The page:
Cabinet ministers have been briefed about the Helmand plans and a decision is expected within the next six weeks.

At present there is a company protecting the dam at Kajaki and a battlegroup in and around Musa Qala. If both districts were handed over to the Americans it would free approximately 1,100 troops for the centre of the province.

The timetable for the redeployment will depend on the availability of thousands of US Marines, deploying as part of Mr Obama’s 30,000-strong surge, as well as the Afghan forces who would accompany them. But if it is approved British Forces could leave for the last time when the current six-month deployment starts to leave this spring.

That would mean them returning to the areas first envisioned more than four years ago, when conventional forces went into southern Afghanistan for the first time since the doomed Anglo-Afghan wars of the 1840s.

“The plan was basically very simple,” said Minna Jarvenpaa, a Finnish consultant, who was one of its architects. “The idea was you secure Lashkar Gah and Gereshk and the road in between them and you create a general area of security there.”

This plan was agreed by the Ministry of Defence, the Foreign Office and the Department for International Development. But within weeks of taking over from a handful of Americans who had been hunting Osama bin Laden, Britain’s 16 Air Assault Brigade was pinned down in positions strung out along the length of the province.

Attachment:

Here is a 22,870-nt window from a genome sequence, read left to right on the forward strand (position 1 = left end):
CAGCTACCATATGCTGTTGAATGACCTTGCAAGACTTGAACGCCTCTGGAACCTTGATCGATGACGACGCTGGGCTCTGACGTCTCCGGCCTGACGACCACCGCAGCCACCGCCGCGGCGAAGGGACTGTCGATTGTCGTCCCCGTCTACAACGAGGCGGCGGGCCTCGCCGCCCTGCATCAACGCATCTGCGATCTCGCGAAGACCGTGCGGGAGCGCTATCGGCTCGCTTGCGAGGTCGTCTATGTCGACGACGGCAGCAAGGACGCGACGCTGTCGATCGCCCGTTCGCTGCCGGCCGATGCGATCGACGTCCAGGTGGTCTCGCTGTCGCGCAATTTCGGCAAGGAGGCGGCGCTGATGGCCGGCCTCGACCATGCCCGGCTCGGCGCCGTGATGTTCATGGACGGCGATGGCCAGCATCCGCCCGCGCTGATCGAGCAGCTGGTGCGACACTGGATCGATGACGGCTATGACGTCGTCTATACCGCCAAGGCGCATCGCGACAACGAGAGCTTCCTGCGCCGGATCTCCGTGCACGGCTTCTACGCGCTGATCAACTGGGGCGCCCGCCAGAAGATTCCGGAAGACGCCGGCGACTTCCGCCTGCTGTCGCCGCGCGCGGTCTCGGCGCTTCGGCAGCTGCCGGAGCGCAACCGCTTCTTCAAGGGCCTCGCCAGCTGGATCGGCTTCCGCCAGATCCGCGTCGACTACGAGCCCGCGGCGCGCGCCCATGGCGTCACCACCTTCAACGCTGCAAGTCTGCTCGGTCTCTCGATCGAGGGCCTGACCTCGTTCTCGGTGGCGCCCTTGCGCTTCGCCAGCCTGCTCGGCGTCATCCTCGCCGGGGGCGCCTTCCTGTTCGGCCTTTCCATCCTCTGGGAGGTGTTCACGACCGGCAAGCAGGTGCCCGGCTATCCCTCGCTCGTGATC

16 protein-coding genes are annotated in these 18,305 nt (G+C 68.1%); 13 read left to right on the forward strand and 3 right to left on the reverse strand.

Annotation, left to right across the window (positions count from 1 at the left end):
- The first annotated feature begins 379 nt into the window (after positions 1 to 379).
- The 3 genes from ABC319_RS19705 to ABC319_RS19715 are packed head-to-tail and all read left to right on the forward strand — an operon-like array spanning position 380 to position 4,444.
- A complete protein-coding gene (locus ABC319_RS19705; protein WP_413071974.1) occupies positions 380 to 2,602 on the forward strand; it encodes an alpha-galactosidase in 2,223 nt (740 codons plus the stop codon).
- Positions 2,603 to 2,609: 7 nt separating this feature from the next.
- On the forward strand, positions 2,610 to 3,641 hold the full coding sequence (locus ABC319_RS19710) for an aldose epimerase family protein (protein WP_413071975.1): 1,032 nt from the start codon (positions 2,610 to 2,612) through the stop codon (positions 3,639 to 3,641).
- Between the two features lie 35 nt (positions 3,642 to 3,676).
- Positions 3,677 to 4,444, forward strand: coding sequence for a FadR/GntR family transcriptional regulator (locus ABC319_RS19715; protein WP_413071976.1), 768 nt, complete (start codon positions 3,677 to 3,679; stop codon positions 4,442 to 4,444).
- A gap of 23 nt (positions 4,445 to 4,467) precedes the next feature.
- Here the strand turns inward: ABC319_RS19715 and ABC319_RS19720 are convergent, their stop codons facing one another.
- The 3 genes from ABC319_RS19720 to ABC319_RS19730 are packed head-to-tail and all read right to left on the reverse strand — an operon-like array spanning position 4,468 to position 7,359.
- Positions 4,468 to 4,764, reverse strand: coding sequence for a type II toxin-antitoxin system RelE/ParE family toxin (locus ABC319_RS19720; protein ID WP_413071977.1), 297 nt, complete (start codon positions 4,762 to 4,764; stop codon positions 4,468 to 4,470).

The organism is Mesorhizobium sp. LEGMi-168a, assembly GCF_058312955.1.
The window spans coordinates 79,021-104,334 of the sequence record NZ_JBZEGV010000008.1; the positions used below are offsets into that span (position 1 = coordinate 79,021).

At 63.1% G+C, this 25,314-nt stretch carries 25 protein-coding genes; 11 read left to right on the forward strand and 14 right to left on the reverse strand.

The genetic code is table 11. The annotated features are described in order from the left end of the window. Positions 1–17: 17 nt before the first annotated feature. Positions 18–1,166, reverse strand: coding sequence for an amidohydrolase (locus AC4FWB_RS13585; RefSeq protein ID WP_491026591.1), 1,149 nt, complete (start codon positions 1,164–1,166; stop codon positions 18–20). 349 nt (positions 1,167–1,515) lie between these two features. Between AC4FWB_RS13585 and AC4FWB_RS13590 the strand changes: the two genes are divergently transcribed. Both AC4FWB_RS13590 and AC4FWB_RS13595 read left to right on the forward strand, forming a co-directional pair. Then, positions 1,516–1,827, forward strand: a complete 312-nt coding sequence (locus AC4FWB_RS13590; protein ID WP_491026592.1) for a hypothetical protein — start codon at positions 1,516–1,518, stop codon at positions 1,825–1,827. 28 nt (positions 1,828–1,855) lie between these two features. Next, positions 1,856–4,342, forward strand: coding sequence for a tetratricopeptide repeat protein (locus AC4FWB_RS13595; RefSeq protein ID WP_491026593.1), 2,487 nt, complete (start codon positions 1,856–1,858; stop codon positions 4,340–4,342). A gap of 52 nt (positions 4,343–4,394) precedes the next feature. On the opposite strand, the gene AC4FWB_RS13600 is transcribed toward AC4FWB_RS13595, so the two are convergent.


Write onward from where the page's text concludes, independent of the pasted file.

Under pressure from Kabul and the provincial governor, British troops found themselves protecting government outposts from swarms of Taleban insurgents. The first mission into Sangin was to rescue government officials besieged by the insurgents.

“The whole idea is that you focus on the urban centres and you create the space for improving governance,” Ms Jarvenpaa said.

“We were saying it back then as well. The only way for this to work is for the Afghan Government to be in the lead and at the moment there isn’t much of an Afghan Government, so you have to incubate it.

“Sangin was meant to be a 72-hour operation. That has been extended until now. It was like a honeypot. By putting all those troops in northern Helmand it drew the Taleban from all around — and it created more Taleban, because every cousin and uncle you killed, more people felt aggrieved. The Taleban just exploded.”
Bit-part role for Britain as US plans to control key Afghan routes